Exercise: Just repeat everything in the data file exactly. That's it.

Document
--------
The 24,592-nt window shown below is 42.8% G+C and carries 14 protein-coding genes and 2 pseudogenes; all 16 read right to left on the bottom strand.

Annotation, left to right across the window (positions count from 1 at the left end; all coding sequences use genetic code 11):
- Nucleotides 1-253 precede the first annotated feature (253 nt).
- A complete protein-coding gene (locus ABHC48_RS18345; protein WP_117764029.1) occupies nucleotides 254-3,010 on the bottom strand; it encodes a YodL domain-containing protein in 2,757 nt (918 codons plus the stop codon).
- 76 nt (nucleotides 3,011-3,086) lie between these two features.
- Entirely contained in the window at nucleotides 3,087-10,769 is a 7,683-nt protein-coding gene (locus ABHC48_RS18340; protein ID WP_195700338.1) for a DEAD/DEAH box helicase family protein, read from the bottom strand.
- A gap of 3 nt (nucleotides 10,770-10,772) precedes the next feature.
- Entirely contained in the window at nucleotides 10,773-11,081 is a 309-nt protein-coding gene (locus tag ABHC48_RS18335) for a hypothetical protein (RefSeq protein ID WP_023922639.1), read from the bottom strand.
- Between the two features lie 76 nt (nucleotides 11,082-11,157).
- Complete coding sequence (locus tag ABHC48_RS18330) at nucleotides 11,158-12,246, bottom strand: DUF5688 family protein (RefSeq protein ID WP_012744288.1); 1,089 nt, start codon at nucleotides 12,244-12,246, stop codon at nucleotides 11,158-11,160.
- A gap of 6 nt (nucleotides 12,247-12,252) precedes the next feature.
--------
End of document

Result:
The 24,592-nt window shown below is 42.8% G+C and carries 14 protein-coding genes and 2 pseudogenes; all 16 read right to left on the bottom strand.

Annotation, left to right across the window (positions count from 1 at the left end; all coding sequences use genetic code 11):
- Nucleotides 1-253 precede the first annotated feature (253 nt).
- A complete protein-coding gene (locus ABHC48_RS18345; protein WP_117764029.1) occupies nucleotides 254-3,010 on the bottom strand; it encodes a YodL domain-containing protein in 2,757 nt (918 codons plus the stop codon).
- 76 nt (nucleotides 3,011-3,086) lie between these two features.
- Entirely contained in the window at nucleotides 3,087-10,769 is a 7,683-nt protein-coding gene (locus ABHC48_RS18340; protein ID WP_195700338.1) for a DEAD/DEAH box helicase family protein, read from the bottom strand.
- A gap of 3 nt (nucleotides 10,770-10,772) precedes the next feature.
- Entirely contained in the window at nucleotides 10,773-11,081 is a 309-nt protein-coding gene (locus tag ABHC48_RS18335) for a hypothetical protein (RefSeq protein ID WP_023922639.1), read from the bottom strand.
- Between the two features lie 76 nt (nucleotides 11,082-11,157).
- Complete coding sequence (locus tag ABHC48_RS18330) at nucleotides 11,158-12,246, bottom strand: DUF5688 family protein (RefSeq protein ID WP_012744288.1); 1,089 nt, start codon at nucleotides 12,244-12,246, stop codon at nucleotides 11,158-11,160.
- A gap of 6 nt (nucleotides 12,247-12,252) precedes the next feature.